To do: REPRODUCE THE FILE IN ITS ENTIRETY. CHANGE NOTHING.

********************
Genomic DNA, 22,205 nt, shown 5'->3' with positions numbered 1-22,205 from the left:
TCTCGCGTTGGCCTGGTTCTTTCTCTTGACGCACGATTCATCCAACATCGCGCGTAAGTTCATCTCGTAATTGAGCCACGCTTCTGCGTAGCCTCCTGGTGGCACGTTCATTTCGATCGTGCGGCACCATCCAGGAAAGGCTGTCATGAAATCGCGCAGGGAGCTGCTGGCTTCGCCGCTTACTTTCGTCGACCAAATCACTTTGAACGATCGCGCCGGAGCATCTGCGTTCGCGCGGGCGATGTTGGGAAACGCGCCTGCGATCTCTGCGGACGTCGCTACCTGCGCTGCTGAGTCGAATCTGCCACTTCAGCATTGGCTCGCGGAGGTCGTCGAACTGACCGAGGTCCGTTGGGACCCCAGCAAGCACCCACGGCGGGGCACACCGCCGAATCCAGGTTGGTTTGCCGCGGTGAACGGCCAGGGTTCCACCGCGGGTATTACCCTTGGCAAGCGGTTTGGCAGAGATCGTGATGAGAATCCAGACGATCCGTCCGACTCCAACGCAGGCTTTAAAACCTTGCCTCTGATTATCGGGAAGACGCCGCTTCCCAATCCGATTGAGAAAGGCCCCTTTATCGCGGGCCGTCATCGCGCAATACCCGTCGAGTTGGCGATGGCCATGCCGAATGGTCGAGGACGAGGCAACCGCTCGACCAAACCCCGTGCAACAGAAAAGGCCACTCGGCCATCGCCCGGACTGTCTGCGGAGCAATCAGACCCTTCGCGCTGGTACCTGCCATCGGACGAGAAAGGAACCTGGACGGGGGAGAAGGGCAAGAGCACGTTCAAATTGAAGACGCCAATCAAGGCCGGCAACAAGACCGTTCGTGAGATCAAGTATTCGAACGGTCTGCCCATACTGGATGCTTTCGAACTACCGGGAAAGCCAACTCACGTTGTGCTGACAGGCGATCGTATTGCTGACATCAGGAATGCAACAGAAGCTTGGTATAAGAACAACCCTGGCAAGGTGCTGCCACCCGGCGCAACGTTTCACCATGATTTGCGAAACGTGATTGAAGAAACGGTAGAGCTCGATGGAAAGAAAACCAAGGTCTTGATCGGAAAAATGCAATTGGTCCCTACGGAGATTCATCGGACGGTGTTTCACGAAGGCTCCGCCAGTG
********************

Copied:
Genomic DNA, 22,205 nt, shown 5'->3' with positions numbered 1-22,205 from the left:
TCTCGCGTTGGCCTGGTTCTTTCTCTTGACGCACGATTCATCCAACATCGCGCGTAAGTTCATCTCGTAATTGAGCCACGCTTCTGCGTAGCCTCCTGGTGGCACGTTCATTTCGATCGTGCGGCACCATCCAGGAAAGGCTGTCATGAAATCGCGCAGGGAGCTGCTGGCTTCGCCGCTTACTTTCGTCGACCAAATCACTTTGAACGATCGCGCCGGAGCATCTGCGTTCGCGCGGGCGATGTTGGGAAACGCGCCTGCGATCTCTGCGGACGTCGCTACCTGCGCTGCTGAGTCGAATCTGCCACTTCAGCATTGGCTCGCGGAGGTCGTCGAACTGACCGAGGTCCGTTGGGACCCCAGCAAGCACCCACGGCGGGGCACACCGCCGAATCCAGGTTGGTTTGCCGCGGTGAACGGCCAGGGTTCCACCGCGGGTATTACCCTTGGCAAGCGGTTTGGCAGAGATCGTGATGAGAATCCAGACGATCCGTCCGACTCCAACGCAGGCTTTAAAACCTTGCCTCTGATTATCGGGAAGACGCCGCTTCCCAATCCGATTGAGAAAGGCCCCTTTATCGCGGGCCGTCATCGCGCAATACCCGTCGAGTTGGCGATGGCCATGCCGAATGGTCGAGGACGAGGCAACCGCTCGACCAAACCCCGTGCAACAGAAAAGGCCACTCGGCCATCGCCCGGACTGTCTGCGGAGCAATCAGACCCTTCGCGCTGGTACCTGCCATCGGACGAGAAAGGAACCTGGACGGGGGAGAAGGGCAAGAGCACGTTCAAATTGAAGACGCCAATCAAGGCCGGCAACAAGACCGTTCGTGAGATCAAGTATTCGAACGGTCTGCCCATACTGGATGCTTTCGAACTACCGGGAAAGCCAACTCACGTTGTGCTGACAGGCGATCGTATTGCTGACATCAGGAATGCAACAGAAGCTTGGTATAAGAACAACCCTGGCAAGGTGCTGCCACCCGGCGCAACGTTTCACCATGATTTGCGAAACGTGATTGAAGAAACGGTAGAGCTCGATGGAAAGAAAACCAAGGTCTTGATCGGAAAAATGCAATTGGTCCCTACGGAGATTCATCGGACGGTGTTTCACGAAGGCTCCGCCAGTG